White considers himself “an evolutionary, rather than revolutionary” ceramicist, whose vessels have gotten simpler the more complex his brushwork has become. Pleas from frustrated gallery owners to “make some new shapes” fall mostly on deaf ears. “I tell them, ‘I don’t want to make new shapes, I might, but when I’m ready. There’s this constant push and pull: people who want new ideas on one hand, others who ask, what happened to your older work, we love that? Musicians recognize it. Dylan upset his fan base over the years, didn’t he, but he’s still there.” (Followed by a good chuckle)
He’s in a privileged position, of course: established and with “sufficient super” to not be swayed by trends. Still, however comfortable with his output, White gets toey before every exhibition, not least an upcoming show in May with his son Max, a painter, at Stephen McLaughlan Gallery. He sympathizes with nascent ceramicists in Australia, a country unlike Japan, not known for its appreciation of handcrafts. “Most Japanese are aware of the tea ceremony, for instance, how it’s conducted and the utensils involved. They would know the value of a tea bowl, whereas westerners would look at one and think it was carved by a five-year-old with a pen knife. For such reasons, it’s very hard to make a living out of pottery here without a day job.”
That said, at a participant level, ceramics has not only weathered doomsayer predictions, it’s thriving. “It wax and wanes. In the 1980s glass had a resurgence and was going to eclipse clay altogether, but glass is phenomenally expensive to work with. Ceramics just seems to endure. I think the pandemic might have helped its current popularity. We’re chugging along here and have almost enough for another electric kiln.”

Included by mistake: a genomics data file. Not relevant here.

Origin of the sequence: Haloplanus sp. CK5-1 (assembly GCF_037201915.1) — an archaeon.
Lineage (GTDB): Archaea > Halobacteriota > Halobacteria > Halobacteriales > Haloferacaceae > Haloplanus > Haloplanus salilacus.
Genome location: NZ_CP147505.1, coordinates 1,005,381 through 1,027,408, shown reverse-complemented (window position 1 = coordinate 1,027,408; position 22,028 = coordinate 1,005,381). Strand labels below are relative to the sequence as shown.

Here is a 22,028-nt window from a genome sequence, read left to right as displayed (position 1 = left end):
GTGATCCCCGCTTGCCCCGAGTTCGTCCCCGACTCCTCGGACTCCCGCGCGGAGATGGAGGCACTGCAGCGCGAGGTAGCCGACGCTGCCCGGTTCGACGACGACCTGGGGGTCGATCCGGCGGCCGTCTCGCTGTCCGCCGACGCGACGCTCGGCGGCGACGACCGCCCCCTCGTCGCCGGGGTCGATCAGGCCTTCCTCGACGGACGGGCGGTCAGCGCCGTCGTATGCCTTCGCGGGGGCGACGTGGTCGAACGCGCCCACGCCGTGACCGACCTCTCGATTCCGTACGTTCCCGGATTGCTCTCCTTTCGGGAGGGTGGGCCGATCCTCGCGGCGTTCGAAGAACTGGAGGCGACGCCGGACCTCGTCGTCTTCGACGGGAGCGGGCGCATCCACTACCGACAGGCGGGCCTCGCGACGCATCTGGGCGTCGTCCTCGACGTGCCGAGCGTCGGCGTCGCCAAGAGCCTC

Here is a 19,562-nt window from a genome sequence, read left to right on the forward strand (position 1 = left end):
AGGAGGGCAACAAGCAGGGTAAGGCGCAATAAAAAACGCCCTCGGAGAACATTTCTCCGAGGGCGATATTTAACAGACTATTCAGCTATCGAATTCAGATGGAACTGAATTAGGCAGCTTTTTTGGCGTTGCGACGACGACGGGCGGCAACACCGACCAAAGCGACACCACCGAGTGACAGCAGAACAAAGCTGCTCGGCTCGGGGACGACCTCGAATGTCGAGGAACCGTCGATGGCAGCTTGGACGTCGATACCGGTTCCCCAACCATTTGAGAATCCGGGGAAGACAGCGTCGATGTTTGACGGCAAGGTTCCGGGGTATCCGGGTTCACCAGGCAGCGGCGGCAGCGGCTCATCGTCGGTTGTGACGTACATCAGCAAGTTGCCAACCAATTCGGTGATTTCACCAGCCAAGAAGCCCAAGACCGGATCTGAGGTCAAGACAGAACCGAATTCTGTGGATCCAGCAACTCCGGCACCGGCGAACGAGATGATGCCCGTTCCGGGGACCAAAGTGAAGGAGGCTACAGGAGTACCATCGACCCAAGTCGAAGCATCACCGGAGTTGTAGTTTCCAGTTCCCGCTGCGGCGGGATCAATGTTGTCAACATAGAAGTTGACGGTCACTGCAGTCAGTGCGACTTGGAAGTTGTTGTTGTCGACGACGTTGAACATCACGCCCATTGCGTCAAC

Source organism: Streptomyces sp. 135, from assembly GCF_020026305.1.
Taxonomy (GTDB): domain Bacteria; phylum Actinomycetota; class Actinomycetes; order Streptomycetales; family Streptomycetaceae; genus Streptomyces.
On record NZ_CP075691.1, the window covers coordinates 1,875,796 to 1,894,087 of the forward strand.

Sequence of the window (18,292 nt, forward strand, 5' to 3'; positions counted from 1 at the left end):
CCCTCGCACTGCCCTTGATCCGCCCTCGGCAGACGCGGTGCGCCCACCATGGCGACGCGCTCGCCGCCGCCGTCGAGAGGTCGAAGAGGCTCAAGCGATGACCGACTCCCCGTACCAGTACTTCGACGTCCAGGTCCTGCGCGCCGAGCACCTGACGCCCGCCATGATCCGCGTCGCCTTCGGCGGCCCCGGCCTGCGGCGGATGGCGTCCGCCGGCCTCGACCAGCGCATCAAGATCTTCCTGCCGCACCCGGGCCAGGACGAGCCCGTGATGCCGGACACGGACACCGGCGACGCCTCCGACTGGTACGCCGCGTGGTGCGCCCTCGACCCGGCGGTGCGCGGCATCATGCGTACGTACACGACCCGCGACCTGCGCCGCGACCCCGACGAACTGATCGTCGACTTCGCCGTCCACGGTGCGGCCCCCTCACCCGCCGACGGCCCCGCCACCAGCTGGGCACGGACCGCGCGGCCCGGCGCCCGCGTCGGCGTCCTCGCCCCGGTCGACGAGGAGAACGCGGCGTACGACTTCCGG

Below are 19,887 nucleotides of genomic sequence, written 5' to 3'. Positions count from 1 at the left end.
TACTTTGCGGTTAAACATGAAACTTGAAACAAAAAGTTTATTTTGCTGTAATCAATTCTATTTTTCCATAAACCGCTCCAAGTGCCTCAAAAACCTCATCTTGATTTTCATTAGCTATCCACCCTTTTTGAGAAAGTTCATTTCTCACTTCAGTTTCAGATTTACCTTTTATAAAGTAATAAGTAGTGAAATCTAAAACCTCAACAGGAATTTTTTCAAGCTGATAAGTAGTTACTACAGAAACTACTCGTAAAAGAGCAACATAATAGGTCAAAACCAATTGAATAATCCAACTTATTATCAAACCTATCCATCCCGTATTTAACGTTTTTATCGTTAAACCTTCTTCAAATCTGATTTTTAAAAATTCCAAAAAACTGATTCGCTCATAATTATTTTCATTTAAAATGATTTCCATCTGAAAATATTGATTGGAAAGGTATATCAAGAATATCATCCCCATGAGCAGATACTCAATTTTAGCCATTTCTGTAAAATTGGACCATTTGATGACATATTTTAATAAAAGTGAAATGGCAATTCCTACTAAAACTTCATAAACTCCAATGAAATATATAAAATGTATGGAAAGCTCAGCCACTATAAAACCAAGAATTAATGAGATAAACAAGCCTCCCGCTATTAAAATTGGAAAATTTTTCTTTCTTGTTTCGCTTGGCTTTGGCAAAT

According to White, with perseverance and patience, anyone can become a potter, but they’re largely on their own getting there. “That’s the strange thing with ceramics,” he says. “I can show you how to throw on a wheel, but I can’t ‘teach’ you how to do it, you have to ‘learn’ it. Some people take to it like that (clicks his fingers). The great ceramicists are imbued with something innate, like brilliant musicians who play with feel, beyond the academic.”
White beats the traffic from his Prahran home to Montsalvat most mornings and knows well the strangely comforting vibe locals describe when they cross Diamond Creek into Eltham. He took the Montsalvat studio in 2016, soon after retirement and the death of his wife from cancer. He needed an impetus to leave home each day. “I’d been here once or twice over the years with the kids, you know, picnics outside the Great Hall, but I’d never considered it a potential workspace until I visited an ex-student who was coordinating Clay Talk and she showed me this,” he says. “Never mind there’s no running water, I just walk down and fill my bucket… I’m lucky to have this lovely little private space in a very supportive community. Sergei, who coordinates the workshops, has become a very good friend. You feel part of a family. Yet I know that if I want to close the door and have my privacy, it’s respected.
Still, if you ever find yourself needing to knock on the door, you won’t cop a grunt from the other side.